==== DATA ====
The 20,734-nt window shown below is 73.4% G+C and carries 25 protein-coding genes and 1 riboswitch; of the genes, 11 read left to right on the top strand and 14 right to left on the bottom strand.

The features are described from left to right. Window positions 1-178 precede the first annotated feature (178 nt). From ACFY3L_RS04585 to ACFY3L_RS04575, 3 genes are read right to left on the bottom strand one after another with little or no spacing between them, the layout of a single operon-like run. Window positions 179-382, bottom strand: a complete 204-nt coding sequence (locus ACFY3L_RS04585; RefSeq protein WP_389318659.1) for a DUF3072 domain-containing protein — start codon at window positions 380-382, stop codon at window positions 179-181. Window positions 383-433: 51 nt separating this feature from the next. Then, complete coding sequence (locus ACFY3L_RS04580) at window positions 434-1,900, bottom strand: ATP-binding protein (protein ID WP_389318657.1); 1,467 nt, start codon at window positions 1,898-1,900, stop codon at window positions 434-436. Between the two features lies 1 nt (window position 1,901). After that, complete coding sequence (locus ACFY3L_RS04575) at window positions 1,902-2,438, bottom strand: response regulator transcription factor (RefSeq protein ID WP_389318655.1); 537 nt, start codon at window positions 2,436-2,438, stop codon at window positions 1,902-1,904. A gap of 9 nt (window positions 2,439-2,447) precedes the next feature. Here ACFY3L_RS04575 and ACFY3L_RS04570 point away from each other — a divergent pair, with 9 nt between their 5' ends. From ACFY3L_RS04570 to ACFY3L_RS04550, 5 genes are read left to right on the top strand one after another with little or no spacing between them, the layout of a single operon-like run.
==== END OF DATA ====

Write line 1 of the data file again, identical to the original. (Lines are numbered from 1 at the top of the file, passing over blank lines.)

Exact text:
The 20,734-nt window shown below is 73.4% G+C and carries 25 protein-coding genes and 1 riboswitch; of the genes, 11 read left to right on the top strand and 14 right to left on the bottom strand.